Carrot Raisin Bread
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Carrot pulp…. lets talk about carrot pulp. Have you ever made carrot juice and found yourself with a mound of carrot pulp sitting in a bowl? Chances are it ended up in the trash or compost pile. You can actually use it in many recipes, along with the remains of other juices. The flavor is not as intense as the whole vegetable, but it is still a very useful ingredient. I have used veggie pulp in breads and in crackers.
If I don’t have time to deal with the pulp right away, I simply place it in an air tight container and pop it in the fridge or freezer. I haven’t tested this recipe with fresh grated carrots and you are more than welcome to try it, but keep in mind that there will be a lot more moisture to deal with, so you may need to cut down on the other liquids.
I have even gone as far as dehydrating my carrot pulp and grinding it into a flour. If you are new to raw breads, keep in mind that the textures are more on the dense side. I have never come across a bread that I didn’t like, except if it had mold on it. :) But I have to say that I always favored a dense, heavy bread. So, once I started creating raw breads I was soooo delighted in their texture and their amazing flavors.
Ingredients: 1 large loaf
- 1 cup rolled, gluten-free oat flour
- 1/4 cup flax meal
- 2 Tbsp psyllium powder
- 3 tsp ground cinnamon
- 1 tsp ground nutmeg
- 3/4 tsp sea salt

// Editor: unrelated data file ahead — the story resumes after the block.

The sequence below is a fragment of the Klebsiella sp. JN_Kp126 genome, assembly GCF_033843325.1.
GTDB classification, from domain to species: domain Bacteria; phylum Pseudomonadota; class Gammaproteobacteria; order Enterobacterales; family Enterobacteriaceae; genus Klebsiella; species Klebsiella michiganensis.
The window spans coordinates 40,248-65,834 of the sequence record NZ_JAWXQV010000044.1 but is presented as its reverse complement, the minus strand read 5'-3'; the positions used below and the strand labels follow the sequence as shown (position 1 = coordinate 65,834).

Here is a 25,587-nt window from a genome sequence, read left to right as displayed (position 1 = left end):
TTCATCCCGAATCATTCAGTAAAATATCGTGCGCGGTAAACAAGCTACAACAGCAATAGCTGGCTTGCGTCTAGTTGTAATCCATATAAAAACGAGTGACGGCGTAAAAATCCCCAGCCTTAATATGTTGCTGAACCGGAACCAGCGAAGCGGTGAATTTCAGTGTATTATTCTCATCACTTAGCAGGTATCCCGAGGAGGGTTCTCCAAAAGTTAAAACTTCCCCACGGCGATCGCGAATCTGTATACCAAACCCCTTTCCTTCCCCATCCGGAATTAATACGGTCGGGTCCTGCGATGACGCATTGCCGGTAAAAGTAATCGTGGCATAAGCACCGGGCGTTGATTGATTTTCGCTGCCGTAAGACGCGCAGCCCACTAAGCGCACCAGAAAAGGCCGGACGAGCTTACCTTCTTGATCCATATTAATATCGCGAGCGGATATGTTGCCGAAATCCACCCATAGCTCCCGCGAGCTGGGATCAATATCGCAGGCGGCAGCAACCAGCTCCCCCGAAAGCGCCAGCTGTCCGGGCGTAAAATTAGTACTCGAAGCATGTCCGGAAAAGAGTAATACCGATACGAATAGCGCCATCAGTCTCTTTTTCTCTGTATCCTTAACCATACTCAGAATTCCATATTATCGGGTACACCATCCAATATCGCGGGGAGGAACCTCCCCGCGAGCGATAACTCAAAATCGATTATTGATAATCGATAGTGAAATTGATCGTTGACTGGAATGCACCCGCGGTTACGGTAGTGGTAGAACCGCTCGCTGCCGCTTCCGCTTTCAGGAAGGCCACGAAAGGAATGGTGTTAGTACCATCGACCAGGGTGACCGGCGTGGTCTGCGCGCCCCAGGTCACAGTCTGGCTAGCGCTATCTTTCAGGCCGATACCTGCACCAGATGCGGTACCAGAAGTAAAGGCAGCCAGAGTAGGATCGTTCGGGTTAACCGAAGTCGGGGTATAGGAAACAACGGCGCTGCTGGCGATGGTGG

- 1/2 tsp ground cloves
- 2 cups moist almond pulp
- 1 1/4 cups almond milk or carrot juice
- 2 cups moist carrot pulp
- 1/2 cup mashed banana (1 large)
- 3/4 cup date paste
- 20 drops liquid stevia
Hand mix in:
- 1/2 cup chopped pecans, soaked
- 3/4 cup raisins
- In the food processor fitted with the “S” blade, place the following ingredients: oat flour, flax meal, pysllium powder, nutmeg, cinnamon, cloves and salt. Pulse together until combined. Place the dry ingredients in a large bowl and set aside.
- In the same food processor bowl combine: nut pulp, carrot pulp, mashed banana, date paste, and stevia. Depending on how dry your almond pulp and carrot pulp is, you may need to use more or less almond milk or carrot juice so add 1/2 cup at a time. Pulse together till everything is well incorporated.
- Add the wet ingredients to the dry ingredients and mix everything with your fingers.
- Add pecans and raisins. Mix well with fingers… it’s just more fun that way.
- Shape into a loaf on the teflex sheet that comes with the dehydrator and dry for 1 hour at 145 degrees. This will create an outer crust.
- Remove from the dehydrator, place the loaf on a cutting board and slice pieces to a desired thickness. I did mine at about 1″. Return the bread to a mesh sheet, laying the pieces flat.
- Decrease the temperature to 105 degrees and continue to dehydrate for approx. 16 hours. As an indicator if it is dry enough, touch the center of the bread slices. You don’t want it to be doughy but you also don’t want the bread to dry out too much.
- Shelf life and storage: My personal recommendation would be to store this bread in an air-tight container, in the fridge, for 3-5 days. The more moisture that is left in your bread, the shorter the shelf life. Therefore, shelf life will vary with your drying technique. Whenever I make this bread, it never last long enough to spoil. Keep in mind, the whole purpose of eating a raw diet is to eat foods at their peak of freshness.
- To warm the bread before eating, place it in the dehydrator set at 145 degrees for 5-10 minutes.
I always make score marks on my breads before I start the dehydration process.
These photos were taken after the bread had been in the dehydrator for 1 hour
at 145 degrees. You can see the photo how it started to create a crust around the outside.
You can cut the bread slices into any desired thickness. Just keep in mind, the thicker
the slice, the longer it will need to dry. I like to pull my bread out when it is still moist
in the middle. But you are in control. :) Enjoy!